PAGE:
Super Bowl 2020 Betting Recap

Super Bowl LIV is all done! The Kansas City Chiefs are the champions after a stellar performance by Mahomes in the final quarter. Oh, what a comeback that was! Must’ve been real nerve-wracking for everyone who bet on 49ers, eh?

There were plenty of people who had their money on one of the two Super Bowl LIV contestants or on tons of other Super Bowl wagers, some of which didn’t have a lot to do with the actual game.

Betting on football is back on track popularity-wise, and the latest Super Bowl stats prove that. The stats are showing off superb numbers, indicating the drought is over and that the new sports betting laws in the US really are yielding exceptional results!

Of course, there’s still a lot of work to be done from the legislative side of the deal. Several states still aren’t showing enough interest to pass new gambling laws, despite witnessing success stories from coast to coast. As time goes on, I’m sure sports betting laws will become even more lenient, paving the way for an optimal environment for betting on football to flourish in.

Super Bowl 2020 Betting Stats

Year in and year out, the online gambling industry pays close attention to Super Bowl betting stats. After all, football betting is among the most popular markets in the USA, and it’s only logical considering the massive popularity of the NFL.

This year, driven by the aforementioned sports betting legalization movement, the numbers are finally back on track and promise even greater things to come in the foreseeable future.

More Bettors Than Ever Before

Even though sports betting is legal in just fourteen states, projections suggest three million more Americans wagered on this year’s Super Bowl than last year. On top of that, the American Gambling Association (AGA from now on) estimates that roughly 26 million Americans had their money on Super Bowl wagers.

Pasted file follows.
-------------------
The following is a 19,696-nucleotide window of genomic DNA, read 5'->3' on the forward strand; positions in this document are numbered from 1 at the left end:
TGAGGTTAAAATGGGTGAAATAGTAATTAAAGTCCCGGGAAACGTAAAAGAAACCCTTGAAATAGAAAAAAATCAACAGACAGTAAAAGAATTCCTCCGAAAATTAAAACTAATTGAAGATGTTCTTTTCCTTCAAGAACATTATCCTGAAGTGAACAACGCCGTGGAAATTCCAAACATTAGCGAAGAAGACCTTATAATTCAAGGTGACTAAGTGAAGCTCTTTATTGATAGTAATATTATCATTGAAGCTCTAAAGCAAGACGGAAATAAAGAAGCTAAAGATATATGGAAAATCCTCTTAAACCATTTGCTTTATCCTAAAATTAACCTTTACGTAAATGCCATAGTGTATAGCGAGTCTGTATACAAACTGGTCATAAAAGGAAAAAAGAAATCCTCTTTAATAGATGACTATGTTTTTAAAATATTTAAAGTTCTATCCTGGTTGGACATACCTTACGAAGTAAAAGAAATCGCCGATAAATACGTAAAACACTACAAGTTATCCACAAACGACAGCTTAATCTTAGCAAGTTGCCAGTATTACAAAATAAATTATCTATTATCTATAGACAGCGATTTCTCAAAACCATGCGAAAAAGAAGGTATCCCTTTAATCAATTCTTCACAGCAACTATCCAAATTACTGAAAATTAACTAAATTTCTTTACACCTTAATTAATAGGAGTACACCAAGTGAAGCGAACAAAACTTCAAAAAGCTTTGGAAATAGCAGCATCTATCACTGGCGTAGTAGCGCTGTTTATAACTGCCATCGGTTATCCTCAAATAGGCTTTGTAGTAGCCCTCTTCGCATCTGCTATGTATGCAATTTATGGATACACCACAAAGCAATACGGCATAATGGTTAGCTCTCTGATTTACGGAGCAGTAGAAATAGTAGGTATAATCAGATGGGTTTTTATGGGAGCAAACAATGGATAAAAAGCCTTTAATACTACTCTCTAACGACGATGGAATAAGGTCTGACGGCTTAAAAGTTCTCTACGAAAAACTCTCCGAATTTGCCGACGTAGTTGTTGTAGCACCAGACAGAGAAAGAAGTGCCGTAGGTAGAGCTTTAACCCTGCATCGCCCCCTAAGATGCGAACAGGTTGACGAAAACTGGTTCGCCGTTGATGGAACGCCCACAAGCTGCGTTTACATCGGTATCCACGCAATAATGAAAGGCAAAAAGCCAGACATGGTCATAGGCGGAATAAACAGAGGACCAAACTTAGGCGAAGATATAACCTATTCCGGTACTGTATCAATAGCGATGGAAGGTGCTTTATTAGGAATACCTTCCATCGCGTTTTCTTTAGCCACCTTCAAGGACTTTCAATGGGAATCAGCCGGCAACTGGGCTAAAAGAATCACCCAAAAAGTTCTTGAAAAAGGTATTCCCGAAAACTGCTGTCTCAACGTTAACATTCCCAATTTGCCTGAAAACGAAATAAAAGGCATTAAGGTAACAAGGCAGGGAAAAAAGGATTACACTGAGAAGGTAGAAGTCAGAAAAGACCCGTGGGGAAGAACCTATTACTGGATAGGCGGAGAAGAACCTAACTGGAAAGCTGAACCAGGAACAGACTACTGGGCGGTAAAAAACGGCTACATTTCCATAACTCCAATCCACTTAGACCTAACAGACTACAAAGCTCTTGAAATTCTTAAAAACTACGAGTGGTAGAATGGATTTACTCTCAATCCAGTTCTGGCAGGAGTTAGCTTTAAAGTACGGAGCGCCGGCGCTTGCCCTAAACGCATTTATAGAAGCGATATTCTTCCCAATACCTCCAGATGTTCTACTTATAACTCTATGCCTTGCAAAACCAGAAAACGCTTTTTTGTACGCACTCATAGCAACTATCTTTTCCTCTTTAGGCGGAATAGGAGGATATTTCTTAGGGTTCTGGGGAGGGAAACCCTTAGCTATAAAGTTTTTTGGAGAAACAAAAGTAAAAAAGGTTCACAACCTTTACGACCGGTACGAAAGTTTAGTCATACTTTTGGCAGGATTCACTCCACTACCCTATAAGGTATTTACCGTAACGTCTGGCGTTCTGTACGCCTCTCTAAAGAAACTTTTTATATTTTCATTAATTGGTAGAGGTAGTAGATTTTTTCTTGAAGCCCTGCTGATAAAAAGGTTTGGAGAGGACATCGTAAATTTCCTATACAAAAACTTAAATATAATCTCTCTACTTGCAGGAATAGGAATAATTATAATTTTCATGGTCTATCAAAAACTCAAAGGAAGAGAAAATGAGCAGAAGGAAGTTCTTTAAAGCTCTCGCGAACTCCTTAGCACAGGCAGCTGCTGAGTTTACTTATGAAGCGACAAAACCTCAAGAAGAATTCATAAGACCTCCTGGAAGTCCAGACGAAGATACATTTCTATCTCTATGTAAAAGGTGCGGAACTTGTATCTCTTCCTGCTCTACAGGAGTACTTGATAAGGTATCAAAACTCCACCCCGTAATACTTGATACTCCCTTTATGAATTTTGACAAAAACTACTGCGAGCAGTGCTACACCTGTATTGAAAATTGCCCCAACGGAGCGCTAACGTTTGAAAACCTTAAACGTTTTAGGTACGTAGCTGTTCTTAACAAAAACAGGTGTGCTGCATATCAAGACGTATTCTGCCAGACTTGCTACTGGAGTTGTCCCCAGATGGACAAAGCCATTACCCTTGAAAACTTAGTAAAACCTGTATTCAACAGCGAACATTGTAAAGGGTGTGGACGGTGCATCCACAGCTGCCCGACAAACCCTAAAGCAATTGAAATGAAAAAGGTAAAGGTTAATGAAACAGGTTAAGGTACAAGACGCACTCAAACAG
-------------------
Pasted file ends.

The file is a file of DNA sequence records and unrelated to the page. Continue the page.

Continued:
AGA’s survey revealed that almost four million Americans would place their bets in person, which is a 25% increase over last year. Obviously, these numbers aren’t that surprising considering the states’ efforts to push for bills that end the sports betting and online gambling prohibitions.

Nevada Is Still Going Strong

When it comes to Nevada, a proper gambling powerhouse in the US, the most notable record still remains! In 2018, Nevada had $158.59 million in total sportsbooks wagers. That number was cut down to $145.94 million in 2019, only to jump straight up to $154.68 million in 2020. Even though the record wasn’t broken, it’s in an upward trend and was definitely plagued by other states that finally have a sports betting scene of their own.

2014 was the first year in which Nevada sportsbooks had upwards of $100 million in total wagers. 2013 was close though, lacking slightly more than a million to surpass the magical ninth digit. 2015 Super Bowl saw Patriots bounce back against Seahawks, but the betting numbers failed to reach projections, ending up lower than 2014. Since then, the numbers blew up with 2018 still holding the record. The way the industry’s heading at the moment, I wouldn’t be surprised if we see a new record set next year!

The House Always Wins

If there’s one thing clear in the world of football betting, it’s that the house always wins. In fact, the same goes for virtually every other type of online gambling, too. You can’t beat the house, at least not in the long run.

Throughout their existence, there have been only two years when bookies produced a net loss during the Super Bowl (back in 1995 and 2008). During Super Bowl 54, bookies had upwards of $18 million profit, which is the second-best profit return ever, second only to 2014’s $19.6 million. The trends are pointing upwards, meaning 2021 could be the record-breaking year not just in terms of overall money wagered in Nevada but sportsbooks’ profits as well.

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